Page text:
[b]If you're terribly afraid of your character dying, it may be best if you roleplayed something other than an adventurer.[/b]

If a natural 20 means maximum damage on your attack, then a natural 1 means minimal damage on your attack. Since a natural 1 is automatically a miss, that means a natural 1 should mean you don't inflict damage even if the power states that you would normally inflict damage on a miss.

That sounds pretty cool and makes sense in the current game framework.

At the D&D Game Day, I had the Barbarian Player roll a 1 on both d20s when 'lent' the Oath power of the Avenger. Being as that was very unlikely to happen, I asked him if he had other weapons.

"Yes. 2 Handaxes."

"Good. It will be a minor action to draw one, as usual. The bloody halberd, slippery from the goo of your enemies, flies out of your hands and lands like a spear in this barrel. *indicates one 7 squares away* The quickling laughs at you."
You just in-directly proven my point. 1's and 20's don't roll equally as the math says and logic dictates. In 1 session that was not equal in your case. Now you can "cheat" and make the math work again by saying...you need to look over more game sessions and not just the 100ish rolls in 1 session because that is not representative.

Sure you can play here in Europe, but I "rarely" roll either 1 or 20's. In the last 6 sessions I had twice a 1 and 3 times a 20.

Ok. But you can't say 1s come up less often than 20s. Cuz obviously it's random. For you, they both rarely come up. For my DM two weeks ago, he barely rolled anything but a 1. The week before that, he rolled nothing less than a 17 when he was trying to hit me. We can't possibly know what's going to come up, can we? Your idea that 1s appear less frequently than 20s can be true occasionally, but so can 1s happening more than 20s, 3s happenening more than 14, etc, etc. Probability. If you look at more than 1 session, you should see a fairly even distribution of rolled numbers. Really. If you don't, you've got bad dice. Cuz they're supposed to be - you know - random and have an equal chance to roll each number.
Resident Prophet of the OTTer.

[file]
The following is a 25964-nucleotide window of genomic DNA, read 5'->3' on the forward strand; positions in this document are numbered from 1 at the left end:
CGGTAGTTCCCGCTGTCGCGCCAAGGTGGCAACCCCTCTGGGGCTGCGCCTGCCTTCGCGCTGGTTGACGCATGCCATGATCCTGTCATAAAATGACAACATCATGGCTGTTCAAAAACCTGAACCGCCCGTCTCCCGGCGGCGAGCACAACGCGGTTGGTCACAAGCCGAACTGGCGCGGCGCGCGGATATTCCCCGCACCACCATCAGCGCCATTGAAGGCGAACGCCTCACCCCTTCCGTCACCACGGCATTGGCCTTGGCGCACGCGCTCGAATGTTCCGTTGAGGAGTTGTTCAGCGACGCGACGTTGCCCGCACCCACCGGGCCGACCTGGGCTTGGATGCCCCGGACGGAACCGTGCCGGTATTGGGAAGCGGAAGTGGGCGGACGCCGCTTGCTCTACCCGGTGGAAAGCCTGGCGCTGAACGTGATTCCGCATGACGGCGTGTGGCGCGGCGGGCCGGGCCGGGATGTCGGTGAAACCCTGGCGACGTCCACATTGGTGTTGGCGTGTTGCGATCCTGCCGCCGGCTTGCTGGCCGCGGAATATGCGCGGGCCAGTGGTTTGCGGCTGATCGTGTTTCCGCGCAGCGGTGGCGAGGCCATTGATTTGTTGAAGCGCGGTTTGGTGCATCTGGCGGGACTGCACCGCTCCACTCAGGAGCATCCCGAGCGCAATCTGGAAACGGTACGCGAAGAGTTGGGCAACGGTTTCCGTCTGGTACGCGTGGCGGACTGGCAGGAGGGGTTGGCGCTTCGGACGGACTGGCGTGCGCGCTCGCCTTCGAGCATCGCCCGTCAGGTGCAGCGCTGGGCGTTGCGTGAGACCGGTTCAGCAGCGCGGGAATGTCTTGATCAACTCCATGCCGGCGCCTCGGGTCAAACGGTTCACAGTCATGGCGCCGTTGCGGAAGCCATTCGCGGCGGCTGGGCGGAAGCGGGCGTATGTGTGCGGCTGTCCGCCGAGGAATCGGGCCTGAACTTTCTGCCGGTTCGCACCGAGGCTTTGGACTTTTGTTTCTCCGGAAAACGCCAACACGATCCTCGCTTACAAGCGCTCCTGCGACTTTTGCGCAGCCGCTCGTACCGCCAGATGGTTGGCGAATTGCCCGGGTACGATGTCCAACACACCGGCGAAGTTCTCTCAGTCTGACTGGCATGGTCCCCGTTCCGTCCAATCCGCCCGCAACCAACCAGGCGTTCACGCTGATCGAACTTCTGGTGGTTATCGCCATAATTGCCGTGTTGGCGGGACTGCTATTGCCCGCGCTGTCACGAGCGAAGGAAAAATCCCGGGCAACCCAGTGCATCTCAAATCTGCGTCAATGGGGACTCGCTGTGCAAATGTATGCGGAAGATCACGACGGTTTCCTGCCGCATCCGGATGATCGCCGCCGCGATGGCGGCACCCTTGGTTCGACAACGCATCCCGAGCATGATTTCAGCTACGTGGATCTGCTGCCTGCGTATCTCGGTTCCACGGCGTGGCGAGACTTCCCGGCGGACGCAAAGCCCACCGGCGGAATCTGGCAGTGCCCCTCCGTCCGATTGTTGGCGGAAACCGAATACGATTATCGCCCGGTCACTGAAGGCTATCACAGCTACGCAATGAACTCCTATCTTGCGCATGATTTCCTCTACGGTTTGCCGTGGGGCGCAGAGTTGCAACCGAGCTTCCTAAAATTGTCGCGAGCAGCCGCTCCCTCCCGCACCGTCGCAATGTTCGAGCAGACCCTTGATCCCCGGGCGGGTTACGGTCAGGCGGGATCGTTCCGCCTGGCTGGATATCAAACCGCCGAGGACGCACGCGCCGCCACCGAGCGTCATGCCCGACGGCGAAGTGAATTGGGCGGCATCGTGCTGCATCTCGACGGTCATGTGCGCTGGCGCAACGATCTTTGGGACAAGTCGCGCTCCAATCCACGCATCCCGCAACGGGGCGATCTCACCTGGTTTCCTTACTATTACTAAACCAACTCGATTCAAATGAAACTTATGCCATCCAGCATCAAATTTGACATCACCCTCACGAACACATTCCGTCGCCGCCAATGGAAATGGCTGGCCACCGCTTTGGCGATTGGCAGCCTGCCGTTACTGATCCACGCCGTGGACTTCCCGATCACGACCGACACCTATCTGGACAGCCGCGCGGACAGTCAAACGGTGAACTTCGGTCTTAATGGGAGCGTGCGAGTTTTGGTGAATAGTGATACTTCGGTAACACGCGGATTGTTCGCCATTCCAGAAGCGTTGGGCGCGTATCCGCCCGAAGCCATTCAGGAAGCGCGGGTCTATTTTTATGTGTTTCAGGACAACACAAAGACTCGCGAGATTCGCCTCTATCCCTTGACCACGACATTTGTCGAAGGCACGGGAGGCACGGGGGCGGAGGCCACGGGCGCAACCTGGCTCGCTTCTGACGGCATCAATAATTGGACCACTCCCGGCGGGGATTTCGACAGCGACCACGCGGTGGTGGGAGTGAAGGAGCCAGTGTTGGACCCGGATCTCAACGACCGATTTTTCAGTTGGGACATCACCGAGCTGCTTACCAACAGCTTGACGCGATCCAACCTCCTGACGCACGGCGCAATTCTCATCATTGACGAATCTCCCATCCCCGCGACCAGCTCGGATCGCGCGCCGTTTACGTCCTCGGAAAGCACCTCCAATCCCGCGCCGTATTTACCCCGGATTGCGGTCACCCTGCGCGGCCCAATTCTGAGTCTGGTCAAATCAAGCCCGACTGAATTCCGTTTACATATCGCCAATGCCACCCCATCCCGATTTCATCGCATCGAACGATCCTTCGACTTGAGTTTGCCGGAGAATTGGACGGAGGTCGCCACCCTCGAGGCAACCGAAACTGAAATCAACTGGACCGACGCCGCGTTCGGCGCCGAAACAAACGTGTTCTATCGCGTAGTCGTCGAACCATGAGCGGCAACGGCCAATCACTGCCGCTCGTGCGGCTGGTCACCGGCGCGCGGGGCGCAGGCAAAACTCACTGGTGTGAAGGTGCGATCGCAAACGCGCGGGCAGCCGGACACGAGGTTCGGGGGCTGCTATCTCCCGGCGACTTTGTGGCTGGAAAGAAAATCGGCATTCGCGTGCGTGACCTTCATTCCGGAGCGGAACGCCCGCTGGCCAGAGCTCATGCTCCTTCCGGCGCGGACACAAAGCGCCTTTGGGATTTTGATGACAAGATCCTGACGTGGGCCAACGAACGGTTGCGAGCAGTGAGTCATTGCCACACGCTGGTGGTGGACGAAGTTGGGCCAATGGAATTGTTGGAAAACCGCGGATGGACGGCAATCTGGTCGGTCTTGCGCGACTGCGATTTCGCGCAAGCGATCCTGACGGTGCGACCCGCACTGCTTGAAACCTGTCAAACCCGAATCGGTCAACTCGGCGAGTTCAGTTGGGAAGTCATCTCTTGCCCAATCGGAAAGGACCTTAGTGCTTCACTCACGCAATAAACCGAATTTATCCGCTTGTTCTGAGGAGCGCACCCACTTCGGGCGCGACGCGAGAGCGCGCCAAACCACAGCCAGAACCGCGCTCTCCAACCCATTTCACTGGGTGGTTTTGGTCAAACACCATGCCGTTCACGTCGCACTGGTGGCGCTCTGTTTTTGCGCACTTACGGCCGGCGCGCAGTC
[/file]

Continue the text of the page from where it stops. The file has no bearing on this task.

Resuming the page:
Section Six Soldier

Front Door of the House of Trolls

[b]If you're terribly afraid of your character dying, it may be best if you roleplayed something other than an adventurer.[/b]

You just in-directly proven my point. 1's and 20's don't roll equally as the math says and logic dictates. In 1 session that was not equal in your case. Now you can "cheat" and make the math work again by saying...you need to look over more game sessions and not just the 100ish rolls in 1 session because that is not representative.

Sure you can play here in Europe, but I "rarely" roll either 1 or 20's. In the last 6 sessions I had twice a 1 and 3 times a 20.

Uh, no he didn't prove your point. Probability is about the odds of an event occurring, not about how often it will occur. There is a 1 in 2 chance that an evenly weighted coin will land heads-up, but it will not always do so once every 2 flips. This is because there is a difference between probability and occurrence. You seem to be mixing up the two.
I'll take a stab - if you don't mind. ;)

Not only do I not mind, I appreciate it. I like talking to you.

So..let's say that a crit fumble is just that...a fumble. No damage to the PC, his buddies, or anyone else, just a fumble. He drops his sword. He drops his wand/staff/orb/rod/totem/holy symbol. Nothing more. A free (or minor) action to pick whatever it is back up, and nothing more. Just a bit of embarrasment to go around, that's all.

No, I don't use crit fumbles (and haven't in almost 15 years), I just like good conversation from different points of view.
I'm not asking why fumbles are bad...I know they're bad. What I'm asking is: Why are fumbles unfair but crit hit super-damage is? Aside from one simply benefitting the PC more, of course.

Well, there's the fact that it punishes some characters more than others, which could be termed unfair. Crits benefit everyone more or less equally via damage on one particular attack (though strikers do generally get the best of the deal in terms of damage spikes) but fumbles impose a penalty above and beyond the fumbled attack itself (typically a penalty, losing actions, a dropped weapon, damage to self or others, or several of the above, as in the case of granting OAs or CA). This means that it does constitute an unfair penalty to characters that make multiple attack rolls per round, as they become likely to spend a considerable portion of combat locked into provoking OAs, taking spikes of extra damage, missing actions, and generally being a whipping boy, while many other characters will simply have a <=10% chance of the same each round.
Not only do I not mind, I appreciate it. I like talking to you.

So..let's say that a crit fumble is just that...a fumble. No damage to the PC, his buddies, or anyone else, just a fumble. He drops his sword. He drops his wand/staff/orb/rod/totem/holy symbol. Nothing more. A free (or minor) action to pick whatever it is back up, and nothing more. Just a bit of embarrasment to go around, that's all.

No, I don't use crit fumbles (and haven't in almost 15 years), I just like good conversation from different points of view.

I prefer less effect for fumbles than most people imply they desire. Oftentimes when I hear about fumble rules, I hear stories about horrific accidents and the like, and that seems out of balance to what a critical hit does (so a 1/20 chance to definitely hit and deal max damage, but a 1/20 chance to cause an avalanche that kills everyone... wha?).